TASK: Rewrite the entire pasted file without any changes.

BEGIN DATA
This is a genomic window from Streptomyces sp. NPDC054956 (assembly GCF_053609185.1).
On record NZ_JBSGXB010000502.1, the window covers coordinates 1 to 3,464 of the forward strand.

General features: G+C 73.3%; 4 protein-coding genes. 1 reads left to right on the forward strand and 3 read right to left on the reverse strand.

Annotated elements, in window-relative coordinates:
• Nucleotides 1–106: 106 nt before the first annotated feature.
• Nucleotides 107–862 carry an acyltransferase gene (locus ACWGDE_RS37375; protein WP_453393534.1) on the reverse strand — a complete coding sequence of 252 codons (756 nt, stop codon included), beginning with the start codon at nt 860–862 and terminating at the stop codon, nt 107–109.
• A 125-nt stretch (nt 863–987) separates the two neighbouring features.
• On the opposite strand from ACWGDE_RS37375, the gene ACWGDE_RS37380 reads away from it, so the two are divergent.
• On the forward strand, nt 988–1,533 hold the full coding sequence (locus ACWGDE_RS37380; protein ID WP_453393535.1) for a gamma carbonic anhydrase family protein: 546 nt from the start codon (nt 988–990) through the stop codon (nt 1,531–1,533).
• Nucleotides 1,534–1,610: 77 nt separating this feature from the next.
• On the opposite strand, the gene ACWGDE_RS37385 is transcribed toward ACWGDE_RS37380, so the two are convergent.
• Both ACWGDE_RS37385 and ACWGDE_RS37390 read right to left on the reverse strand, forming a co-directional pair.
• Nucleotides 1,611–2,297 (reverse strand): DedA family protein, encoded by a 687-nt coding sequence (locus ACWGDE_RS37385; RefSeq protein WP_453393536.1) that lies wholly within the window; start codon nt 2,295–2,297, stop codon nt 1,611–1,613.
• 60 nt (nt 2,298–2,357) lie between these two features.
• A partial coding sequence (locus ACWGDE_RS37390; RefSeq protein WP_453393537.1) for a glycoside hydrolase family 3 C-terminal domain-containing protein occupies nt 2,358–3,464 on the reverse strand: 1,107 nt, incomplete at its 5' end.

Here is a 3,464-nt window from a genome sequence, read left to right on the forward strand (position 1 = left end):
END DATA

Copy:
This is a genomic window from Streptomyces sp. NPDC054956 (assembly GCF_053609185.1).
On record NZ_JBSGXB010000502.1, the window covers coordinates 1 to 3,464 of the forward strand.

General features: G+C 73.3%; 4 protein-coding genes. 1 reads left to right on the forward strand and 3 read right to left on the reverse strand.

Annotated elements, in window-relative coordinates:
• Nucleotides 1–106: 106 nt before the first annotated feature.
• Nucleotides 107–862 carry an acyltransferase gene (locus ACWGDE_RS37375; protein WP_453393534.1) on the reverse strand — a complete coding sequence of 252 codons (756 nt, stop codon included), beginning with the start codon at nt 860–862 and terminating at the stop codon, nt 107–109.
• A 125-nt stretch (nt 863–987) separates the two neighbouring features.
• On the opposite strand from ACWGDE_RS37375, the gene ACWGDE_RS37380 reads away from it, so the two are divergent.
• On the forward strand, nt 988–1,533 hold the full coding sequence (locus ACWGDE_RS37380; protein ID WP_453393535.1) for a gamma carbonic anhydrase family protein: 546 nt from the start codon (nt 988–990) through the stop codon (nt 1,531–1,533).
• Nucleotides 1,534–1,610: 77 nt separating this feature from the next.
• On the opposite strand, the gene ACWGDE_RS37385 is transcribed toward ACWGDE_RS37380, so the two are convergent.
• Both ACWGDE_RS37385 and ACWGDE_RS37390 read right to left on the reverse strand, forming a co-directional pair.
• Nucleotides 1,611–2,297 (reverse strand): DedA family protein, encoded by a 687-nt coding sequence (locus ACWGDE_RS37385; RefSeq protein WP_453393536.1) that lies wholly within the window; start codon nt 2,295–2,297, stop codon nt 1,611–1,613.
• 60 nt (nt 2,298–2,357) lie between these two features.
• A partial coding sequence (locus ACWGDE_RS37390; RefSeq protein WP_453393537.1) for a glycoside hydrolase family 3 C-terminal domain-containing protein occupies nt 2,358–3,464 on the reverse strand: 1,107 nt, incomplete at its 5' end.

Here is a 3,464-nt window from a genome sequence, read left to right on the forward strand (position 1 = left end):